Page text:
61 F.3d 742
95 Cal. Daily Op. Serv. 6278, 95 Daily Journal
BELL LAVALIN INC., an Alaska Corporation, Plaintiff-Appellant,
SIMCOE AND ERIE GENERAL INSURANCE COMPANY, a foreign
corporation; The Prudential Assurance Company, a foreign
Corporation; Security Insurance Company of Hartford, a
Connecticut Corporation; New Rotterdam Insurance Company, a
foreign Corporation; The Contingency Insurance Company,
Ltd, a foreign Corporation, et al., Defendants-Appellees.
United States Court of Appeals,
Argued and Submitted Oct. 3, 1994.
Decided Aug. 9, 1995.
Kenneth D. Jensen, Jensen, Harris and Roth, Anchorage, AK, for plaintiff-appellant.
Liam J. Moran, Hagans, Brown, Gibbs and Moran, Anchorage, AK, for defendants-appellees.
Appeal from the United States District Court for the District of Alaska.
Before: WOOD,* HUG, and TANG,** Circuit Judges.
TANG, Senior Circuit Judge:
Simcoe and Erie General Insurance Co. et al. (“Simcoe”) insured Bell Lavalin, Inc. (“Bell Lavalin”) under a professional liability insurance policy. Bell Lavalin, the prime contractor of a North Slope Alaskan construction project, was sued by one of its subcontractors, Conam Alaska (“Conam”). The jury awarded Conam over $7,000,000 in damages. Bell Lavalin, through its receiver, sued Simcoe for indemnification. The district court granted summary judgment in favor of Simcoe. We have jurisdiction under 28 U.S.C. Sec. 1291 and we affirm.
F. Robert Bell & Associates (“Bell”) and Lavalin, Inc. (“Lavalin”) formed Bell Lavalin, an Alaska corporation, to perform engineering and construction work in Alaska. Simcoe insured Bell Lavalin under a primary and excess professional liability insurance policy.
In 1984, Bell Lavalin entered a contract with Atlantic Richfield Company (“ARCO”) to design and construct four crude oil tanks on the North Slope of Alaska. Bell Lavalin subcontracted to Conam all construction services and materials necessary to construct the project.
As winter approached, the project quickly fell behind schedule. In August 1985, Bell Lavalin, ARCO, and Conam met to discuss scheduling proposals. Conam left the meeting with the understanding that it received a six-month extension. Later, Bell Lavalin reneged on the extension, forcing Conam to agree to only a one-month extension. Conam agreed, but stated its reservations about the feasibility of completion due to weather.
On November 15, 1985, Conam wrote to Bell Lavalin that further work on the project was commercially impracticable and proposed a revised schedule consistent with the original six-month extension. Bell Lavalin refused to grant Conam the previously promised time extension, stopped payment on a check for over $800,000.00, and directed Conam to continue working. On November 19, 1985, Conam stopped work and left the job site. The job was, at that point, 87% complete. Bell Lavalin terminated Conam and completed the project in March 1986.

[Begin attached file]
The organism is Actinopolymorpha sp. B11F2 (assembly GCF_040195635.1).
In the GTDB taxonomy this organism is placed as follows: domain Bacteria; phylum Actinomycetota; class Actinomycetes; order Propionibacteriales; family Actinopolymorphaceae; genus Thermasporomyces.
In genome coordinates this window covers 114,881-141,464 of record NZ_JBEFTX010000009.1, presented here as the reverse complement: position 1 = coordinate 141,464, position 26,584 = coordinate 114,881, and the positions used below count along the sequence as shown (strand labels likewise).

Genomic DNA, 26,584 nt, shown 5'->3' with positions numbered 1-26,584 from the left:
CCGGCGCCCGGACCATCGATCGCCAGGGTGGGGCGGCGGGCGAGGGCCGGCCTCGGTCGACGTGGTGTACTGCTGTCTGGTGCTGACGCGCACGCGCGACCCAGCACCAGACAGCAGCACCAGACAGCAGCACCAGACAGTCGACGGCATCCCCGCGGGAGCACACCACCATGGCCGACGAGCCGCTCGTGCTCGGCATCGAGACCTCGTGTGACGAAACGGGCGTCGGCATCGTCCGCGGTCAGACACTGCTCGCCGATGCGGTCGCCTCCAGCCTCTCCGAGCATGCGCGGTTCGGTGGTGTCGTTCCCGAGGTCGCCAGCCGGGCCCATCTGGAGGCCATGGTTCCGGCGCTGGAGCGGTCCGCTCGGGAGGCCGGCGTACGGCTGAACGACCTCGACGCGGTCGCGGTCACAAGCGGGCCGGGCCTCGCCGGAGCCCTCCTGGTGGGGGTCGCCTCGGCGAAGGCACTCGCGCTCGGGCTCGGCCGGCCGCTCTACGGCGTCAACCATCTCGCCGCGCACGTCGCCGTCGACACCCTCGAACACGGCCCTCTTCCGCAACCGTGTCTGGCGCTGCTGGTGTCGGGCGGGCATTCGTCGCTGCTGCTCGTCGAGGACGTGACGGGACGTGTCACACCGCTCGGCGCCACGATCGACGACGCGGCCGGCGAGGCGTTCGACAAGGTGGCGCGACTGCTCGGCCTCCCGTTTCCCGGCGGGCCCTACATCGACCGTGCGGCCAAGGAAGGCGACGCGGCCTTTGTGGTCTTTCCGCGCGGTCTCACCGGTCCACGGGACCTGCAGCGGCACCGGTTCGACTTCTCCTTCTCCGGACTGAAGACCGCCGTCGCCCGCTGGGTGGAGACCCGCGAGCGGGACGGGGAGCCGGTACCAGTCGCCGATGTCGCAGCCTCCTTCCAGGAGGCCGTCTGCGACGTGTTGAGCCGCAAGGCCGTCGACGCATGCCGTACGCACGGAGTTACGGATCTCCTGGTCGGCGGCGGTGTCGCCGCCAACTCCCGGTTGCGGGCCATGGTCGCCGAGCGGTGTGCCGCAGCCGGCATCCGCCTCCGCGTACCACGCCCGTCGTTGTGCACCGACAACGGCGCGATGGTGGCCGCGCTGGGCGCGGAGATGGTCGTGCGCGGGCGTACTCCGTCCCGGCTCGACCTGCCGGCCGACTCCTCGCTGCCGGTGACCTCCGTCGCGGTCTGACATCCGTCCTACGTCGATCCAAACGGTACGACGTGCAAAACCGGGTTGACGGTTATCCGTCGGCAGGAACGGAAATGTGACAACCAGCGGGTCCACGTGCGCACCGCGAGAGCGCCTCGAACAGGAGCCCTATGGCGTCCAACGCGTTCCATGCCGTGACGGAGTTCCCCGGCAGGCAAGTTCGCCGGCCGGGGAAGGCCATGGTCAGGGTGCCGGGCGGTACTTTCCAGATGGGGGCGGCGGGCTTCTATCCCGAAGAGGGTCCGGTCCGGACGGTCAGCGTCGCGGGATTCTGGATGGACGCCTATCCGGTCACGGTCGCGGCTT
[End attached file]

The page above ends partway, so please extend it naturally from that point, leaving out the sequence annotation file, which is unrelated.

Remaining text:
Conam subsequently sued Bell Lavalin in Alaska state court. Upon receipt of Conam’s complaint, Bell Lavalin tendered defense of the suit to Simcoe. Simcoe accepted, but on the condition that it was reserving its rights to later deny coverage. Simcoe sent the reservation of rights letter to attorney David Miller, who was not an authorized representative of Bell Lavalin. The reservation of rights letter also did not specifically deny coverage for pure contract claims.
Bell Lavalin selected Hugh G. Wade to represent the company. Simcoe paid part, but not all, of Wade’s legal bills. Wade provided Simcoe with advance copies of pleadings and detailed litigation reports. Wade also took certain actions to minimize Simcoe’s liability for coverage in the event Bell Lavalin lost at trial.
Conam’s complaint alleged breach of contract, abandonment of contract, breach of duty of good faith and fair dealing, fraud, and negligent design and engineering. Conam also sought to pierce Bell Lavalin’s corporate veil. Bell Lavalin counterclaimed, alleging four claims of breach of contract and one claim of willful interference with contract. The trial court dismissed Conam’s fraud and professional negligence claims and Bell Lavalin’s willful interference counterclaim.
At trial, the jury found against Bell Lavalin on its breach of contract counterclaims and for Conam on its breach of contract and abandonment of contract counts, awarding Conam $4,230,898.42.1 The verdict represents the unpaid value of the performance rendered by Conam to the date it stopped working.
Following the Conam judgment, Bell Lavalin was forced into receivership. One of Conam’s attorneys was appointed receiver for Bell Lavalin in order to identify the assets of Bell Lavalin and to satisfy the Conam Judgment. It is the receiver for Bell Lavalin that is pursuing the current action and is the appellant on appeal.
On August 14, 1992, the district court granted summary judgment in favor of Bell Lavalin, finding that the Simcoe policy covered the Conam judgment. On November 13, 1992, the Supreme Court of Alaska reviewed the trial verdict and established that the jury’s verdict was based on contract damages and not on professional negligence. See Conam Alaska v. Bell Lavalin, Inc., 842 P.2d 148, 154-159 (Alaska 1992). In light of the Supreme Court of Alaska’s decision, the district court on July 16, 1993 reversed its earlier grant of summary judgment and held that Simcoe’s policy did not provide coverage for the Conam judgment.2 On September 22, 1993, the court again granted summary judgment in favor of Simcoe, ruling that Simcoe was not estopped from denying coverage. The receiver for Bell Lavalin appeals.